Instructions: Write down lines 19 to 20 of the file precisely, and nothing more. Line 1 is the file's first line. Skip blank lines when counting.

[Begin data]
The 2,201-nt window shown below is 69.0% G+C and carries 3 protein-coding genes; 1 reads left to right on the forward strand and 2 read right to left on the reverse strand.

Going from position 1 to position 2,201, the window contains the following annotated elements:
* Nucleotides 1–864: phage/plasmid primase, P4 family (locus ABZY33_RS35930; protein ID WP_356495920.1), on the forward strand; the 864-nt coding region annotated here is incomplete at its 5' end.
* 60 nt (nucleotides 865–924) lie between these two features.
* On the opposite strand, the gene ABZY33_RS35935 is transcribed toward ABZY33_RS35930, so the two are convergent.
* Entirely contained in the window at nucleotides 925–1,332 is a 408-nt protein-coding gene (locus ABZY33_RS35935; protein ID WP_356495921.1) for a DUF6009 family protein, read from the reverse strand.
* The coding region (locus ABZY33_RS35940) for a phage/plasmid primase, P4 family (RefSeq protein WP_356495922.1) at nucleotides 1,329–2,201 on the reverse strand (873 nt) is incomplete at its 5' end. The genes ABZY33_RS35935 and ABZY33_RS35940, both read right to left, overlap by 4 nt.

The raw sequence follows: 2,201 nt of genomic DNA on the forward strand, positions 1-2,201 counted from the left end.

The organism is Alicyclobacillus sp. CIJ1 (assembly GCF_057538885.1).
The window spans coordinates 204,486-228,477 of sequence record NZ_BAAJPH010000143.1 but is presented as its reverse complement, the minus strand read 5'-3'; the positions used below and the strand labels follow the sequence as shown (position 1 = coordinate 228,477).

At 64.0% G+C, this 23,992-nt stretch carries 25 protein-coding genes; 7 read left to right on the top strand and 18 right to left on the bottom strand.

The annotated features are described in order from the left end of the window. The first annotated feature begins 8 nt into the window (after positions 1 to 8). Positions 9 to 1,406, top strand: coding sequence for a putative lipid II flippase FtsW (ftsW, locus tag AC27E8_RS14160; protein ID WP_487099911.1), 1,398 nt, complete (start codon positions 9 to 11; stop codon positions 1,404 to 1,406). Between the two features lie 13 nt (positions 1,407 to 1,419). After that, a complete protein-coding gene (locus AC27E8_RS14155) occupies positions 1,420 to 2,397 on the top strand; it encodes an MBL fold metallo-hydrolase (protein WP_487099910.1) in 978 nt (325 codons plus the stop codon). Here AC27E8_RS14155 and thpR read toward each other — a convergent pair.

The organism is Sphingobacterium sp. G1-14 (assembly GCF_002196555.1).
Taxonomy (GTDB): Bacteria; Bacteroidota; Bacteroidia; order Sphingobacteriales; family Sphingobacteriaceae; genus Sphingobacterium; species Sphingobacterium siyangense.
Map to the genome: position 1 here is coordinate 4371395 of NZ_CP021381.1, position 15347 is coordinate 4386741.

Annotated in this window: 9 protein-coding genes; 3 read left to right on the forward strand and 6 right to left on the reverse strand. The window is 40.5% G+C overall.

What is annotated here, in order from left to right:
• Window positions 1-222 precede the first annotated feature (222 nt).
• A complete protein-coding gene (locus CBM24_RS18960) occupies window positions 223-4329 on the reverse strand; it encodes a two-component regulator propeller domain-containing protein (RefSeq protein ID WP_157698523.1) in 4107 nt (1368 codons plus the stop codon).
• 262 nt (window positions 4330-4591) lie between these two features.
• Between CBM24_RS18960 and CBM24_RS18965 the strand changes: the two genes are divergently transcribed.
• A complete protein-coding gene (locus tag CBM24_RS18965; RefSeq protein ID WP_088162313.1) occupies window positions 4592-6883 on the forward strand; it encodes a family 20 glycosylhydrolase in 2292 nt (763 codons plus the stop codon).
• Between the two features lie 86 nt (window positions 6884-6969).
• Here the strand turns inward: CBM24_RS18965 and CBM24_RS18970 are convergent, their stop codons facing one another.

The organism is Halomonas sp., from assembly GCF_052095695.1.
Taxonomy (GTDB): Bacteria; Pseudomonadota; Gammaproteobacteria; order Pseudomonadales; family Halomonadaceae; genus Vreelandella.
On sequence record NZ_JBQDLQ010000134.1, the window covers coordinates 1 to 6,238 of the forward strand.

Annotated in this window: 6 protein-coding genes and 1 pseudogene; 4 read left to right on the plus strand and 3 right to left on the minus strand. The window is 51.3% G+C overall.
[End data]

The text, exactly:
• A complete protein-coding gene (locus CBM24_RS18960) occupies window positions 223-4329 on the reverse strand; it encodes a two-component regulator propeller domain-containing protein (RefSeq protein ID WP_157698523.1) in 4107 nt (1368 codons plus the stop codon).
• 262 nt (window positions 4330-4591) lie between these two features.